I remember telling my daughter Taryn that I was "at least going to be away from horses and barns for a few days" since I usually spent most of my time catering to her "hobby" related to the Equestrian past time. Little did know of the surprise that awaited me.
The Salamander hotel describes itself in this manner
"Set on 340 acres in the foothills of the Blue Ridge Mountains amid Virginia’s famed horse country and lush vineyards, and just 35 minutes from Washington Dulles International Airport"
"Horse Country"----"famed" at that! I got that certain queasiness in the pit of my stomach that said, "Oooops, I think you are IN horse country!" That all came to fruition when I got to the hotel.
The hotel was amazing------actually better than amazing! Recently built it is an ultra luxury hotel that is immersed in the local equestrian history. It consists of twenty five acres dedicated to equestrian activities with a 14,000 square foot stable with 22 stalls, nine paddocks of at least one acre, trail ride areas, a huge outdoor riding area with ThorTurf footing and dining/viewing areas within the stable. The resort itself has a state-of-the-art kitchen supervised by top chefs. The rooms all have tremendous views of the some 340 acres of scenic beauty ----200 of which are dedicated to conservation.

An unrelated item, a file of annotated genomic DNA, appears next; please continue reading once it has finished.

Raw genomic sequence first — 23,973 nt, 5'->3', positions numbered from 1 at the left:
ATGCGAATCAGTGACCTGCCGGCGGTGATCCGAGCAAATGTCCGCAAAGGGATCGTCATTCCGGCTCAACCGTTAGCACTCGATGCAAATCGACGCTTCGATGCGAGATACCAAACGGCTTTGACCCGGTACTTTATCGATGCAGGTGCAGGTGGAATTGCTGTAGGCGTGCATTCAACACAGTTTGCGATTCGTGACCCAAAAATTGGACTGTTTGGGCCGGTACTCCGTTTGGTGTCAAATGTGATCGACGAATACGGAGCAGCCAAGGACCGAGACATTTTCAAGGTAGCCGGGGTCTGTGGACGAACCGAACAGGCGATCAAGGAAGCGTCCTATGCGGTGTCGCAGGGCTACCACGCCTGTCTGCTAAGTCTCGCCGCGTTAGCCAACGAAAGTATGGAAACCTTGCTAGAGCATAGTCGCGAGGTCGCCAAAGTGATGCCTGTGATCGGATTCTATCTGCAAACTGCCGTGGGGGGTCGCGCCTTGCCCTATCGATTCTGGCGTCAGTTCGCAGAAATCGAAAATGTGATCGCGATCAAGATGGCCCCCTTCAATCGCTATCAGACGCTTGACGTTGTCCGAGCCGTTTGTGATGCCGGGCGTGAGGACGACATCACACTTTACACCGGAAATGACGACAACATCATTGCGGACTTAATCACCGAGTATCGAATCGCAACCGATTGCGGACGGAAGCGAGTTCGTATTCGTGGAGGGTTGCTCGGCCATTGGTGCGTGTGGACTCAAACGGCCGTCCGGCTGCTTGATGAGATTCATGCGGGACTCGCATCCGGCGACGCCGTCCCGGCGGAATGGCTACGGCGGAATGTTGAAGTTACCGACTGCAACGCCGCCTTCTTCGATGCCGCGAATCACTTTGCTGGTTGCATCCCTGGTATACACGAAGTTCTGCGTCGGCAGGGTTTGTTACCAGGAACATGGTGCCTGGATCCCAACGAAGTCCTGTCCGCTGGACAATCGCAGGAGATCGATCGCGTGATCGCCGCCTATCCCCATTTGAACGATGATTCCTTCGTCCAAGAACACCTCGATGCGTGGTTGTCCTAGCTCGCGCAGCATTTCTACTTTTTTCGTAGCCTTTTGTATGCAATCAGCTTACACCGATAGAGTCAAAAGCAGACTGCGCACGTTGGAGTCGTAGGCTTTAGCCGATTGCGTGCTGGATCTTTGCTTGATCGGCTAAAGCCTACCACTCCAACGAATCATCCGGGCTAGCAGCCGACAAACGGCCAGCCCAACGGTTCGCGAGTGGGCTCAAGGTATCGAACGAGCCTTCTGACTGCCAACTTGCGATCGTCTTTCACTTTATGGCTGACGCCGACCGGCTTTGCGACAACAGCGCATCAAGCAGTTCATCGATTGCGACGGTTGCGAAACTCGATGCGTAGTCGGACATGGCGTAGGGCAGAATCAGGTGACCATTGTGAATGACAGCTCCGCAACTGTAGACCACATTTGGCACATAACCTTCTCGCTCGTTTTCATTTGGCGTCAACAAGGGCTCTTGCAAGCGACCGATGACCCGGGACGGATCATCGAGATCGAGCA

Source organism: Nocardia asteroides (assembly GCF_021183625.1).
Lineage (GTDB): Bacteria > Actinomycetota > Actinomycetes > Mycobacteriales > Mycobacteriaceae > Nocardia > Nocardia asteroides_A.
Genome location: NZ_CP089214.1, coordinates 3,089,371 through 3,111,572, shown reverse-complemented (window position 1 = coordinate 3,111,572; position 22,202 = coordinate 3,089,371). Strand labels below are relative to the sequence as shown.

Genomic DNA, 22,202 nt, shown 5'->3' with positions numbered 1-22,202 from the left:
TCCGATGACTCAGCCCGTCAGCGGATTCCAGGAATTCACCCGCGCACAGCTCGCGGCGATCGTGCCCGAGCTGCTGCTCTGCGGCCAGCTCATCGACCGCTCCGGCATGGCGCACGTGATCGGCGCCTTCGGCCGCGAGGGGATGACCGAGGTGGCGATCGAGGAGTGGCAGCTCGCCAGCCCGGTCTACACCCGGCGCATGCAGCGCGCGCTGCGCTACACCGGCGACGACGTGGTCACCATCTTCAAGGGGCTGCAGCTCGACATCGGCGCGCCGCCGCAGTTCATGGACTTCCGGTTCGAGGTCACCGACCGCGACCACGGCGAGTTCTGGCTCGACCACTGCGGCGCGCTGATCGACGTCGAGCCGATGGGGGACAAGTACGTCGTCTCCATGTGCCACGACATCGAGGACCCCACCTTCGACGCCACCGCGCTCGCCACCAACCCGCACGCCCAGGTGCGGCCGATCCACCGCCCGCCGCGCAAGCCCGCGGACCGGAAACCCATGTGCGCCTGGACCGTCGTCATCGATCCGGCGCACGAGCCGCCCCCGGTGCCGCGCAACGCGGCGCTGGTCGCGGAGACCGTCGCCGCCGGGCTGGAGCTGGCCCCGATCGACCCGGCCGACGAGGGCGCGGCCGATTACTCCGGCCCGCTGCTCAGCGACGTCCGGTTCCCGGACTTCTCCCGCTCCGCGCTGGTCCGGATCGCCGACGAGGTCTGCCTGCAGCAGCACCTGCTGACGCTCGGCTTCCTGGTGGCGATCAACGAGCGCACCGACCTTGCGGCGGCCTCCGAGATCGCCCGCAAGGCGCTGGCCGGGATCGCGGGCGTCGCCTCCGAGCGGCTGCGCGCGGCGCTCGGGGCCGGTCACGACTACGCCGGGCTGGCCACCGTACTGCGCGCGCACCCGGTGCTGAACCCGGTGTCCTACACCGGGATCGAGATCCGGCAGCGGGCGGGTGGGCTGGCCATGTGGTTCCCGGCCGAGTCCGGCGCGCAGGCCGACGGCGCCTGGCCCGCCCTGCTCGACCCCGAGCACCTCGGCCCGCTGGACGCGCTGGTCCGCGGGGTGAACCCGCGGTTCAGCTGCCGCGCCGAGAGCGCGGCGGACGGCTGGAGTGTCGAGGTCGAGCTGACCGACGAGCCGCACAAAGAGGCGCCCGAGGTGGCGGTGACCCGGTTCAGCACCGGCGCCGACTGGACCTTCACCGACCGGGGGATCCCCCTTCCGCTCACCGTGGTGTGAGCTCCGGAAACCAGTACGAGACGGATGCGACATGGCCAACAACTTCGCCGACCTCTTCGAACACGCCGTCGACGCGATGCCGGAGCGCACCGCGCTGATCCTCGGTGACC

Inside the hotel are reminders of the equestrian influence area through pictures, paintings, ribbons and statues of riders and horses. This place is a Mecca for any rider but for those of us lowly persons who do not ride (and especially for "broke" fathers whose daughter's compete in the Hunter/Jumper category) there was so much to see and do. For wine lovers, the wineries close by and the excellent cooking at the hotel would keep any gourmet, wine expert and/or life aficionado enjoyably busy for months if not years!